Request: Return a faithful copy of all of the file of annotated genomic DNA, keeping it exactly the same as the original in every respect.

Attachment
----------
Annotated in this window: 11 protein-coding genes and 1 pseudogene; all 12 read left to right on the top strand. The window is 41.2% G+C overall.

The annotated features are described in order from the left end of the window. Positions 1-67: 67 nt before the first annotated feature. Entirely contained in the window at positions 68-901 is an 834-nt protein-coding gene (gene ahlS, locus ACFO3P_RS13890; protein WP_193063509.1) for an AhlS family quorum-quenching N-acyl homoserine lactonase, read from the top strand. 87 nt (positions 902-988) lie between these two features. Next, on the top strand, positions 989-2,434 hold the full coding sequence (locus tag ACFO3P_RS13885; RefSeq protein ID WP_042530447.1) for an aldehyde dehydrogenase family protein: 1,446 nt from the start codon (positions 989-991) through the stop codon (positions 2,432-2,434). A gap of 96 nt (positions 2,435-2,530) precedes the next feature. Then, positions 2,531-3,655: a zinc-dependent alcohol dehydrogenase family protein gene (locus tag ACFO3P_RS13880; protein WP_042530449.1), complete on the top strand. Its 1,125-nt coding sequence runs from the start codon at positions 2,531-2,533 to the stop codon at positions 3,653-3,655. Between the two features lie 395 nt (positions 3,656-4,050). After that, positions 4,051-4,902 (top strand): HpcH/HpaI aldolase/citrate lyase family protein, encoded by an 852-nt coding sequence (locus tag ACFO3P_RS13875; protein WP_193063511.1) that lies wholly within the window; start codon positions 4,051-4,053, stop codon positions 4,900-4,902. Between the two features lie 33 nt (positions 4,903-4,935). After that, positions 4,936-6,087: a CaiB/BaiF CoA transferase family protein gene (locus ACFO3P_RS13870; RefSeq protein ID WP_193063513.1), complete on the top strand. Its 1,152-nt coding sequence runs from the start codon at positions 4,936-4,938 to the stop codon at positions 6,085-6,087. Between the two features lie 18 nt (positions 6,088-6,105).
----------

Annotated in this window: 11 protein-coding genes and 1 pseudogene; all 12 read left to right on the top strand. The window is 41.2% G+C overall.

The annotated features are described in order from the left end of the window. Positions 1-67: 67 nt before the first annotated feature. Entirely contained in the window at positions 68-901 is an 834-nt protein-coding gene (gene ahlS, locus ACFO3P_RS13890; protein WP_193063509.1) for an AhlS family quorum-quenching N-acyl homoserine lactonase, read from the top strand. 87 nt (positions 902-988) lie between these two features. Next, on the top strand, positions 989-2,434 hold the full coding sequence (locus tag ACFO3P_RS13885; RefSeq protein ID WP_042530447.1) for an aldehyde dehydrogenase family protein: 1,446 nt from the start codon (positions 989-991) through the stop codon (positions 2,432-2,434). A gap of 96 nt (positions 2,435-2,530) precedes the next feature. Then, positions 2,531-3,655: a zinc-dependent alcohol dehydrogenase family protein gene (locus tag ACFO3P_RS13880; protein WP_042530449.1), complete on the top strand. Its 1,125-nt coding sequence runs from the start codon at positions 2,531-2,533 to the stop codon at positions 3,653-3,655. Between the two features lie 395 nt (positions 3,656-4,050). After that, positions 4,051-4,902 (top strand): HpcH/HpaI aldolase/citrate lyase family protein, encoded by an 852-nt coding sequence (locus tag ACFO3P_RS13875; protein WP_193063511.1) that lies wholly within the window; start codon positions 4,051-4,053, stop codon positions 4,900-4,902. Between the two features lie 33 nt (positions 4,903-4,935). After that, positions 4,936-6,087: a CaiB/BaiF CoA transferase family protein gene (locus ACFO3P_RS13870; RefSeq protein ID WP_193063513.1), complete on the top strand. Its 1,152-nt coding sequence runs from the start codon at positions 4,936-4,938 to the stop codon at positions 6,085-6,087. Between the two features lie 18 nt (positions 6,088-6,105).